The EARN IT Act Creates A New Moderator's Dilemma
from the moderate-perfectly-or-else dept
Last month, a bipartisan group of U.S. senators unveiled the much discussed EARN IT Act, which would require tech platforms to comply with recommended best practices designed to combat the spread of child sexual abuse material (CSAM) or no longer avail themselves of Section 230 protections. While these efforts are commendable, the bill would cause significant problems.
Most notably, the legislation would create a Commission led by the Attorney General with the authority to draw up a list of recommended best practices. Many have rightly explained that AG Barr will likely use this new authority to prohibit end-to-end encryption as a best practice. However, less discussed is the recklessness standard the bill adopts. This bill would drastically reduce free speech online because it eliminates the traditional moderator’s dilemma and instead creates a new one: either comply with the recommended best practices, or open the legal floodgates.
Prior to the passage of the Communications Decency Act in 1996, under common law intermediary liability, platforms could only be held liable if they had knowledge of the infringing content. This meant that if a platform couldn’t survive litigation costs, they could simply choose not to moderate at all. While not always a desirable outcome, this did provide legal certainty for smaller companies and start-ups that they wouldn’t be litigated into bankruptcy. This dilemma was eventually resolved thanks to Section 230 protections, which prevent companies from having to make that choice.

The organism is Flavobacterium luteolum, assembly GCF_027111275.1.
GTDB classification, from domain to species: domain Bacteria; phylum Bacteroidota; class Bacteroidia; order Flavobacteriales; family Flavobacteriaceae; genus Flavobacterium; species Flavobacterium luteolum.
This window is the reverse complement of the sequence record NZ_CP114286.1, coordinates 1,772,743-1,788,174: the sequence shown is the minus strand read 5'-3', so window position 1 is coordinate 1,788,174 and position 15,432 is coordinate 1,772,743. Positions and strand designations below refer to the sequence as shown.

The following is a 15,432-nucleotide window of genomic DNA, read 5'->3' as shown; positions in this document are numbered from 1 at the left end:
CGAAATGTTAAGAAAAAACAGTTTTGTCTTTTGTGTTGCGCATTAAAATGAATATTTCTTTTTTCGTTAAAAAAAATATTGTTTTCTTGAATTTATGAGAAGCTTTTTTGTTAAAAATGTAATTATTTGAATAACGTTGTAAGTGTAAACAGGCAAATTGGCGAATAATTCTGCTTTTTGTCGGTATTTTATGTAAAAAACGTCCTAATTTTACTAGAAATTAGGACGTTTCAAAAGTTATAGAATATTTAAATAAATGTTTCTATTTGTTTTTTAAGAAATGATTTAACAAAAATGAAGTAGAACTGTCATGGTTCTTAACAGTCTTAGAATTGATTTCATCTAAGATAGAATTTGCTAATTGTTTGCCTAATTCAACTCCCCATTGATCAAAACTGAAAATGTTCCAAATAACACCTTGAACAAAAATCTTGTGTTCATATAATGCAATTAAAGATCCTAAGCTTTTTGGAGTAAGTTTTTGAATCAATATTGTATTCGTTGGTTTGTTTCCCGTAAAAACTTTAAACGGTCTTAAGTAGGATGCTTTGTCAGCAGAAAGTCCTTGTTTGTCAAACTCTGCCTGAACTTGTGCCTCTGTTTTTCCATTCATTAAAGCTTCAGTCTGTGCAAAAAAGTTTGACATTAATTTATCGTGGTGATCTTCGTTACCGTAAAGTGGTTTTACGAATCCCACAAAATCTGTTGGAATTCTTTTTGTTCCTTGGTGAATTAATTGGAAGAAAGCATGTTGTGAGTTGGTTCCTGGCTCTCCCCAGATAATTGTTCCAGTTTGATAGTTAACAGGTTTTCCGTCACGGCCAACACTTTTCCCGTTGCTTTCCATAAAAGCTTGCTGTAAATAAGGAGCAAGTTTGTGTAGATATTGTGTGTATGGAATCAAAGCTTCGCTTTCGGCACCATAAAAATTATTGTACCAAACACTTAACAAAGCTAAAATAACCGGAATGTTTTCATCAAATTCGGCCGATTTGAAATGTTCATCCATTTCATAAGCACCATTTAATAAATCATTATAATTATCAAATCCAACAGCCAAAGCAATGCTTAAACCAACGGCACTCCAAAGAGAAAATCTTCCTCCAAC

However, the EARN IT Act changes that equation in two key ways. First, it amends Section 230 by allowing civil and state criminal suits against companies who do not adhere to the recommended best practices. Second, for the underlying Federal crime (which Section 230 doesn’t affect), the bill would change the scienter requirement from actual knowledge to recklessness. What does this mean in practice? Currently, under existing Federal law, platforms must have actual knowledge of CSAM on their service before any legal requirement goes into effect. So if, for example, a user posts material that could be considered CSAM but the platform is not aware of it, then they can’t be guilty of illegally transporting CSAM. Platforms must remove and report content when it is identified to them, but they are not held liable for any and all content on the website. However, a recklessness standard turns this dynamic on its head.
What actions are “reckless” is ultimately up to the jurisdiction, but the model penal code can provide a general idea of what it entails: a person acts recklessly when he or she “consciously disregards a substantial and unjustifiable risk that the material element exists or will result from his conduct.” But what’s worse, the bill opens the platform’s actions to civil cases. Federal criminal enforcement normally targets the really bad actors, and companies that comply with reporting requirements will generally be immune from liability. However with these changes, if a user posts material that could potentially be considered CSAM, despite no knowledge on the part of the platform, civil litigants could argue that the moderation and detection practices of the companies, or lack thereof, constituted a conscious disregard of the risk that CSAM will be shared by users.